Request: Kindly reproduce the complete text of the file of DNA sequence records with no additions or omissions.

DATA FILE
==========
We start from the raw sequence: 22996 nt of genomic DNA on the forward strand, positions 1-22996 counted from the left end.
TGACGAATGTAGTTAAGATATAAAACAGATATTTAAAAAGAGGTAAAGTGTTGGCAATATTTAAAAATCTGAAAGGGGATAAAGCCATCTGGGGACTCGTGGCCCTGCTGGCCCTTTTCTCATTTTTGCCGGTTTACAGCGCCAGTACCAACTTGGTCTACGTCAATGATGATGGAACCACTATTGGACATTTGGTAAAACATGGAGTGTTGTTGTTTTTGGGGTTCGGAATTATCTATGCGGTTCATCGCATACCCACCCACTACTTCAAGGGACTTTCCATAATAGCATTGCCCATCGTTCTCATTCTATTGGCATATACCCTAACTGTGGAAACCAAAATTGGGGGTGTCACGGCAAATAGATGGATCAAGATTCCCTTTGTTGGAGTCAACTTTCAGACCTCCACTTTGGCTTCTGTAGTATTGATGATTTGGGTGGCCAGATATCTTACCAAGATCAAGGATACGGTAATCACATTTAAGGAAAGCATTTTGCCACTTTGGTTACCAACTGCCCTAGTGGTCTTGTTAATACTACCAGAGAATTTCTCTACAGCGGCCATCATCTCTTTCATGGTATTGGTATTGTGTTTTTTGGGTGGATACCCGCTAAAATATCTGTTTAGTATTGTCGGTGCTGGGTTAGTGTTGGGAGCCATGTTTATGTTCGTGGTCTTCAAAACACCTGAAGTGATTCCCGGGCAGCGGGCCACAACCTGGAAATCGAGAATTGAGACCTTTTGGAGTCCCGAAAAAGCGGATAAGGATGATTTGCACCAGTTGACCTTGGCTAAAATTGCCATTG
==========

We start from the raw sequence: 22996 nt of genomic DNA on the forward strand, positions 1-22996 counted from the left end.
TGACGAATGTAGTTAAGATATAAAACAGATATTTAAAAAGAGGTAAAGTGTTGGCAATATTTAAAAATCTGAAAGGGGATAAAGCCATCTGGGGACTCGTGGCCCTGCTGGCCCTTTTCTCATTTTTGCCGGTTTACAGCGCCAGTACCAACTTGGTCTACGTCAATGATGATGGAACCACTATTGGACATTTGGTAAAACATGGAGTGTTGTTGTTTTTGGGGTTCGGAATTATCTATGCGGTTCATCGCATACCCACCCACTACTTCAAGGGACTTTCCATAATAGCATTGCCCATCGTTCTCATTCTATTGGCATATACCCTAACTGTGGAAACCAAAATTGGGGGTGTCACGGCAAATAGATGGATCAAGATTCCCTTTGTTGGAGTCAACTTTCAGACCTCCACTTTGGCTTCTGTAGTATTGATGATTTGGGTGGCCAGATATCTTACCAAGATCAAGGATACGGTAATCACATTTAAGGAAAGCATTTTGCCACTTTGGTTACCAACTGCCCTAGTGGTCTTGTTAATACTACCAGAGAATTTCTCTACAGCGGCCATCATCTCTTTCATGGTATTGGTATTGTGTTTTTTGGGTGGATACCCGCTAAAATATCTGTTTAGTATTGTCGGTGCTGGGTTAGTGTTGGGAGCCATGTTTATGTTCGTGGTCTTCAAAACACCTGAAGTGATTCCCGGGCAGCGGGCCACAACCTGGAAATCGAGAATTGAGACCTTTTGGAGTCCCGAAAAAGCGGATAAGGATGATTTGCACCAGTTGACCTTGGCTAAAATTGCCATTG